Indonesia’s Very Own Barry Obama
In the spirit of the good ol’ election season in America, I thought from the other side of the world I would write about a boy who was once known as Barry. Barack Obama spent several years of his childhood living in Indonesia, specifically in Jakarta. Little Barry ended up in Jakarta because his mother, Ann Dunham, married an Indonesian and worked in Indonesia for many years as an anthropologist. A few months ago I read A Singular Woman by Janny Scott. The book was a thoroughly researched biography of Obama’s mother who was much more than the white, single mother from Kansas, as she was often described during the campaign. She did groundbreaking anthropological work in Indonesia, spoke excellent bahasa, and really loved Indonesia and its people. I especially enjoyed the chapters that described Jakarta in the late 1960s and early 1970s.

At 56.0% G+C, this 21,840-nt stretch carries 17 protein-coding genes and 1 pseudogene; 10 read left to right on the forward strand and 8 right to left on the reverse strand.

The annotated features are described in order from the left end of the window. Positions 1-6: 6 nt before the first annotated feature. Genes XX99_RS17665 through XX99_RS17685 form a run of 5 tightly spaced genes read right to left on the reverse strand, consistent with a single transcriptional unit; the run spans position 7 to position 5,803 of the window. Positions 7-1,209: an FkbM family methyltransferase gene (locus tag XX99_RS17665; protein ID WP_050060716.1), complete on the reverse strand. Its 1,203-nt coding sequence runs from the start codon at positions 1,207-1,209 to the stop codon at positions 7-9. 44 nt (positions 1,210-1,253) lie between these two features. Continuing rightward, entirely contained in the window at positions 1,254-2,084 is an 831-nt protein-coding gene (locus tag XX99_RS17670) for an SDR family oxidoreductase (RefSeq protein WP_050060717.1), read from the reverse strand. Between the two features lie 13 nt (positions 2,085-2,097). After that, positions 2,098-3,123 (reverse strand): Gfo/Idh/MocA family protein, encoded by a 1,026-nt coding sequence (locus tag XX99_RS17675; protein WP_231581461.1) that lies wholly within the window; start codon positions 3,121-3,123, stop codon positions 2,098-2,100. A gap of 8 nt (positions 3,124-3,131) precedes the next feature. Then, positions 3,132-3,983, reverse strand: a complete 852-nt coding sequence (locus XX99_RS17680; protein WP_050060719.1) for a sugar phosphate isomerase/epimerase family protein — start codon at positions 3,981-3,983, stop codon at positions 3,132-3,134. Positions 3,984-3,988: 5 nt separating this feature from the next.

When I first meet people here and they find out that I am American, they almost always say “Obama” with a smile and then ask if I have been to the school he attended in the Menteng neighborhood. I can now say that I have walked by the school and seen the statue of Obama as a young boy complete with outstretched arm and butterfly.
The statue of little Barry was quite controversial and many people didn’t think a statue of a foreign president needed to be in Jakarta. Here’s an interesting Financial Times video that looks at remembrances of Obama in Indonesia.
This past week a story about Obama’s former transgender nanny in Jakarta was published and was a top read piece at work, read it here. So whether or not people like Obama here, there is still a fascination surrounding the years that he lived in Indonesia.
Obama remembers certain words in bahasa including nasi goreng (fried rice) and bakso (meat ball soup). It’s always interesting the first words you learn in another language. In Jakarta, the first few words I learned were terima kasih (thank you), macet (traffic jam), jam karet (rubber time, being flexible) and hujan (rain). Those first words are always very telling.